Deborah Yaffe

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By Deborah Yaffe, Oct 9 2017 01:00PM

When is $13 worth $9,410? When it’s embodied in a low-serial-number Jane Austen banknote, apparently.


Last week, the Bank of England auctioned off eighty-seven of its new Jane Austen £10 notes as a charity fundraiser, offering speculators and collectors a shot at owning notes with serial numbers beginning AA01.


The very lowest-numbered note – AA01 000001 – wasn’t available: That one is given to the queen, the only person whose portrait appears on every piece of British currency. The next eight notes in the series also went to VIPs, and the AA01 001817 was donated to Winchester Cathedral, where Austen was buried in – yes -- 1817.


But the tenth-lowest serial numbered note -- AA01 000010 -- was up for grabs, and the lucky bidder forked over a whopping £7,200, more than double the top pre-auction estimate of £3,000. Notes with slightly higher serial numbers went for less, but they also sold for far more than their face value, helping the auction raise £263,200 (about $344,000) for health-care charities.


It’s possible many of these notes will soon be starring in an eBay auction near you, though I will not be bidding. Personally, I’d be more interested in the other £10 note serial-number series expected to generate some excitement: the series whose numbers start with “JA.”


By Deborah Yaffe, Sep 14 2017 01:00PM

It’s official: Starting today, Brits will be able to buy their tea, their scones -- even their books -- with a fistful of Jane Austen £10 notes.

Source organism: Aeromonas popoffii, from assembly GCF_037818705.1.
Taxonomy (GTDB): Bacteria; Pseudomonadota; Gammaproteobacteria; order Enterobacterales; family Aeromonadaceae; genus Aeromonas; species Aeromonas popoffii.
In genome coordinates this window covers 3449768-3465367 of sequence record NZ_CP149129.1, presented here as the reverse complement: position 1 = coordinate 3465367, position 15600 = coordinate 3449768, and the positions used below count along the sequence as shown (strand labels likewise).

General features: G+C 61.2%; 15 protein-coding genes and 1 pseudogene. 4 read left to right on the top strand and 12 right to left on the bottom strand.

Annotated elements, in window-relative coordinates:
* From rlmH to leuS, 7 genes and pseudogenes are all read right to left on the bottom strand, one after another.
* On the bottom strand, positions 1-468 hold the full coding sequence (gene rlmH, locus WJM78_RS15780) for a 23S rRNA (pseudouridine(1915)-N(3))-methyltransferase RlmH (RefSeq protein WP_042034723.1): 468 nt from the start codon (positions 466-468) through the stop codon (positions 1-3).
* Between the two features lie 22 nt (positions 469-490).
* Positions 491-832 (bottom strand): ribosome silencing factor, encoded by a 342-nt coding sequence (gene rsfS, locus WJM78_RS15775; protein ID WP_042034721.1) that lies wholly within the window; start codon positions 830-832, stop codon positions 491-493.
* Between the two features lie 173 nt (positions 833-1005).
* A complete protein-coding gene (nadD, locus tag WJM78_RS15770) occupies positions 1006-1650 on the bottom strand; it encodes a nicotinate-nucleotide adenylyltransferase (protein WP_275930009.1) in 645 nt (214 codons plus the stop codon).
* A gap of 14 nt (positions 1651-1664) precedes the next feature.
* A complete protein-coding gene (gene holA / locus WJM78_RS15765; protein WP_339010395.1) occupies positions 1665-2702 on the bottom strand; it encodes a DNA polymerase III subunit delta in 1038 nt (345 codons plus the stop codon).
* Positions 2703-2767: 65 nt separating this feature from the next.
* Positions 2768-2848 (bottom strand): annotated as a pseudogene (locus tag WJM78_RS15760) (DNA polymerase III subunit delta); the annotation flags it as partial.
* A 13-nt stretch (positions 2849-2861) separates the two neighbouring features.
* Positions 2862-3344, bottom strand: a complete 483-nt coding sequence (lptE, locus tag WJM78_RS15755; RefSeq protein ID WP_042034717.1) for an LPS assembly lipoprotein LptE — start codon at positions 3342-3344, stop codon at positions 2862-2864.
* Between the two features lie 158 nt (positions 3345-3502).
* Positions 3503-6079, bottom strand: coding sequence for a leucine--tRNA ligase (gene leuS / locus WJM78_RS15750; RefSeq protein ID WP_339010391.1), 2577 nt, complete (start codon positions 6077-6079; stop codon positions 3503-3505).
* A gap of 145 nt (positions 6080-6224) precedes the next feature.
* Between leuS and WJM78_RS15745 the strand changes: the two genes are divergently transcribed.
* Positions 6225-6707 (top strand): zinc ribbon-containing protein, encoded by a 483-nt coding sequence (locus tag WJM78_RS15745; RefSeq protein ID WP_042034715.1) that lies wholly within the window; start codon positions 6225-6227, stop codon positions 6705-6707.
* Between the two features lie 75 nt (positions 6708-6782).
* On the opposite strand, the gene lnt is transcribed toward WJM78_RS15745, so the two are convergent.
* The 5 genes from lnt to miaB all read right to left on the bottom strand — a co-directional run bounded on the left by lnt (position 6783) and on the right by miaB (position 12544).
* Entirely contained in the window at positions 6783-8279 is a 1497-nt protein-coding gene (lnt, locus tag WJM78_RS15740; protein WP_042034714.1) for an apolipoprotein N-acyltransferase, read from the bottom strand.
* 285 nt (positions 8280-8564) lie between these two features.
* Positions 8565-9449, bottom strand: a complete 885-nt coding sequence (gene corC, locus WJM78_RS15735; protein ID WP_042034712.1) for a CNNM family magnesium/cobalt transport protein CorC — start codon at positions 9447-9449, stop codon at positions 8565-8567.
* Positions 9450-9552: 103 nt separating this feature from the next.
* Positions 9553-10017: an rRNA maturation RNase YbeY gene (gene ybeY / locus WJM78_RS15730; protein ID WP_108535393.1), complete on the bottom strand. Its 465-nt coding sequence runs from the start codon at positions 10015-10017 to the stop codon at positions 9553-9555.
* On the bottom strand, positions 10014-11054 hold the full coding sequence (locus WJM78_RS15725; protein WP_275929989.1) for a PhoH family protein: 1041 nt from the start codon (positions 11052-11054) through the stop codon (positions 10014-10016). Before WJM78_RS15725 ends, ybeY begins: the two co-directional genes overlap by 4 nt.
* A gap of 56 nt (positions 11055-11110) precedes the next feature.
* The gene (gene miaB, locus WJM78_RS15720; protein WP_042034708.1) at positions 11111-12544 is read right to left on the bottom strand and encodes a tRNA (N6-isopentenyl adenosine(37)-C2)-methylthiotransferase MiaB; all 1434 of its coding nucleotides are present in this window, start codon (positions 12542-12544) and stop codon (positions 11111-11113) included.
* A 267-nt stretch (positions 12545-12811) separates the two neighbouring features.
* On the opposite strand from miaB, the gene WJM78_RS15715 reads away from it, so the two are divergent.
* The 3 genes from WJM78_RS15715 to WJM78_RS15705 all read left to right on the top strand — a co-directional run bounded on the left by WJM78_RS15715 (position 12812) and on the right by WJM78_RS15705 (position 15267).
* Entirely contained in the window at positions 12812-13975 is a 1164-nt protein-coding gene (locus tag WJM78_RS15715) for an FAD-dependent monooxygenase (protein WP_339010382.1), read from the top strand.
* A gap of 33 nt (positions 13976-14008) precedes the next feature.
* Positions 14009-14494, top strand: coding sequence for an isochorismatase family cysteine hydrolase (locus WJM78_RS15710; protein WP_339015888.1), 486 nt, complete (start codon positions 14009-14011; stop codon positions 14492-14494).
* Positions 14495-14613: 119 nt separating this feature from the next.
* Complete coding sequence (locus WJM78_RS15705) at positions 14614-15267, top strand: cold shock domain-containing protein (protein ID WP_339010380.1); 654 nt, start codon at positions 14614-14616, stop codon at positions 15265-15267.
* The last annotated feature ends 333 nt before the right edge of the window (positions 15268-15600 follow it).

More than four years after announcing plans to put Austen on the currency, and two months after unveiling the first notes during a ceremony at Winchester Cathedral on the bicentenary of Austen’s death, the Bank of England is putting the Austen tenner into circulation.


Despite Janeite joy at this honor for our beloved author, it’s been a rocky road. First came the feminist campaign to put a woman on the currency, after the bank announced that Winston Churchill would replace prison reformer Elizabeth Fry on the £5 note. (Fry wasn’t the first woman on the currency, besides the queen: Florence Nightingale held that title, from 1975-94.)


Even as the bank swiftly decided to maintain a non-royal female presence on the currency by subbing Austen in for Charles Darwin on the tenner, Internet trolls harassed and threatened the leader of the feminist campaign.


Then Janeites pointed out that the Austen quote selected for the note – “I declare after all there is no enjoyment like reading,” from Pride and Prejudice – is spoken by the execrable Caroline Bingley, moments before she tosses aside the book she has picked up only to impress the eligible Mr. Darcy.


Others noted that the picture of Austen is a prettified version of a sketch that may not even look much like her. Still others pointed out that Austen never lived permanently at Godmersham House, the stately home pictured in the background, although she did visit her brother’s family there.


These people! They’re never satisfied!


Still, it’s a great day for Janeites: Our author takes her place among a select pantheon of artists, scientists, politicians, and social reformers deemed important enough to represent the British nation. What would this country clergyman’s daughter have thought of it all?



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